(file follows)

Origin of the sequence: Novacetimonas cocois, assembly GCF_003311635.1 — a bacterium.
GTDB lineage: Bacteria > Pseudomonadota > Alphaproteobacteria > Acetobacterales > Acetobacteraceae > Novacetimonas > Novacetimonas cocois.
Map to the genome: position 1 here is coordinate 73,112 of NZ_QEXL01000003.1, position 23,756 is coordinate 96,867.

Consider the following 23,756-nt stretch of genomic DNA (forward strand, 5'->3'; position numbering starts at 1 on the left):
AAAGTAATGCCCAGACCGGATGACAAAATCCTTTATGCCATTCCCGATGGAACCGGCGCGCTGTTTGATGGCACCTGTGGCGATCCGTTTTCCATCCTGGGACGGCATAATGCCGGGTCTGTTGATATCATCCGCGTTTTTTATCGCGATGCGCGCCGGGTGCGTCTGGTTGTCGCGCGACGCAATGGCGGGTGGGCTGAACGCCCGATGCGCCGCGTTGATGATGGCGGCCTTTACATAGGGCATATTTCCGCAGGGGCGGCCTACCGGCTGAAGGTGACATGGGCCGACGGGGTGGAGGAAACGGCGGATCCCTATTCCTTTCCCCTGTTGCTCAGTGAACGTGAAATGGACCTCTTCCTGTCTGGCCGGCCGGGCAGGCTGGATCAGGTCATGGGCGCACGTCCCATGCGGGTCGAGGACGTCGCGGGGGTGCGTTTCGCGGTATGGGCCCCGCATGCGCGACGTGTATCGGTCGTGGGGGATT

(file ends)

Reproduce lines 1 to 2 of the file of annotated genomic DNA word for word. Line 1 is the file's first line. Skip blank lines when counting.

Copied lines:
Origin of the sequence: Novacetimonas cocois, assembly GCF_003311635.1 — a bacterium.
GTDB lineage: Bacteria > Pseudomonadota > Alphaproteobacteria > Acetobacterales > Acetobacteraceae > Novacetimonas > Novacetimonas cocois.